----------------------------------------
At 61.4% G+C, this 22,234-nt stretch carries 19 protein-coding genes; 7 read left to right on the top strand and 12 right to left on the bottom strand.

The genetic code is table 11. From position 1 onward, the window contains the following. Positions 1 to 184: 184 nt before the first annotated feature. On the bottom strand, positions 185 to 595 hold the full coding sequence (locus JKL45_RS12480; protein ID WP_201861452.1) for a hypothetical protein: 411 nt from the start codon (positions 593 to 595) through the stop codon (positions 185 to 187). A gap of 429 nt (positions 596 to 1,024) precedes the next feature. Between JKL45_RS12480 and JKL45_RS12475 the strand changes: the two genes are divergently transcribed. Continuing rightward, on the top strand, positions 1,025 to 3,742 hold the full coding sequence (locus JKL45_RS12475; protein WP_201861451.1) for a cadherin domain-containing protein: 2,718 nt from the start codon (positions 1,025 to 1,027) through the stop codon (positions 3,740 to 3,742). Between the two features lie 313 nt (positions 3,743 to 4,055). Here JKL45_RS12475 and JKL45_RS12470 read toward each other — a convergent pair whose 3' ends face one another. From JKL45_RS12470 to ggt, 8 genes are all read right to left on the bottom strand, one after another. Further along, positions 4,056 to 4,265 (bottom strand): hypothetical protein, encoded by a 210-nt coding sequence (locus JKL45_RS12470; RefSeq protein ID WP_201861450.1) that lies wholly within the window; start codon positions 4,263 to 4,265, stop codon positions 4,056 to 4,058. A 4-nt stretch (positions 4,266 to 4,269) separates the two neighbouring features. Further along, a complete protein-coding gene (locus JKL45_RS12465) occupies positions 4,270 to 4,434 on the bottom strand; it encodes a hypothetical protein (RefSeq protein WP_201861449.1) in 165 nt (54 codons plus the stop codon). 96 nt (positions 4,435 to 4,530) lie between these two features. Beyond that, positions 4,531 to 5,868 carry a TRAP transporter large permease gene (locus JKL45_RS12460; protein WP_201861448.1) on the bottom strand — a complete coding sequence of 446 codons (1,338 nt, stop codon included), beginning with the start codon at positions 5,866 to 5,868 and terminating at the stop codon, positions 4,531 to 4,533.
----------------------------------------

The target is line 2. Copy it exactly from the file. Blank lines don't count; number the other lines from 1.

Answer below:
The genetic code is table 11. From position 1 onward, the window contains the following. Positions 1 to 184: 184 nt before the first annotated feature. On the bottom strand, positions 185 to 595 hold the full coding sequence (locus JKL45_RS12480; protein ID WP_201861452.1) for a hypothetical protein: 411 nt from the start codon (positions 593 to 595) through the stop codon (positions 185 to 187). A gap of 429 nt (positions 596 to 1,024) precedes the next feature. Between JKL45_RS12480 and JKL45_RS12475 the strand changes: the two genes are divergently transcribed. Continuing rightward, on the top strand, positions 1,025 to 3,742 hold the full coding sequence (locus JKL45_RS12475; protein WP_201861451.1) for a cadherin domain-containing protein: 2,718 nt from the start codon (positions 1,025 to 1,027) through the stop codon (positions 3,740 to 3,742). Between the two features lie 313 nt (positions 3,743 to 4,055). Here JKL45_RS12475 and JKL45_RS12470 read toward each other — a convergent pair whose 3' ends face one another. From JKL45_RS12470 to ggt, 8 genes are all read right to left on the bottom strand, one after another. Further along, positions 4,056 to 4,265 (bottom strand): hypothetical protein, encoded by a 210-nt coding sequence (locus JKL45_RS12470; RefSeq protein ID WP_201861450.1) that lies wholly within the window; start codon positions 4,263 to 4,265, stop codon positions 4,056 to 4,058. A 4-nt stretch (positions 4,266 to 4,269) separates the two neighbouring features. Further along, a complete protein-coding gene (locus JKL45_RS12465) occupies positions 4,270 to 4,434 on the bottom strand; it encodes a hypothetical protein (RefSeq protein WP_201861449.1) in 165 nt (54 codons plus the stop codon). 96 nt (positions 4,435 to 4,530) lie between these two features. Beyond that, positions 4,531 to 5,868 carry a TRAP transporter large permease gene (locus JKL45_RS12460; protein WP_201861448.1) on the bottom strand — a complete coding sequence of 446 codons (1,338 nt, stop codon included), beginning with the start codon at positions 5,866 to 5,868 and terminating at the stop codon, positions 4,531 to 4,533.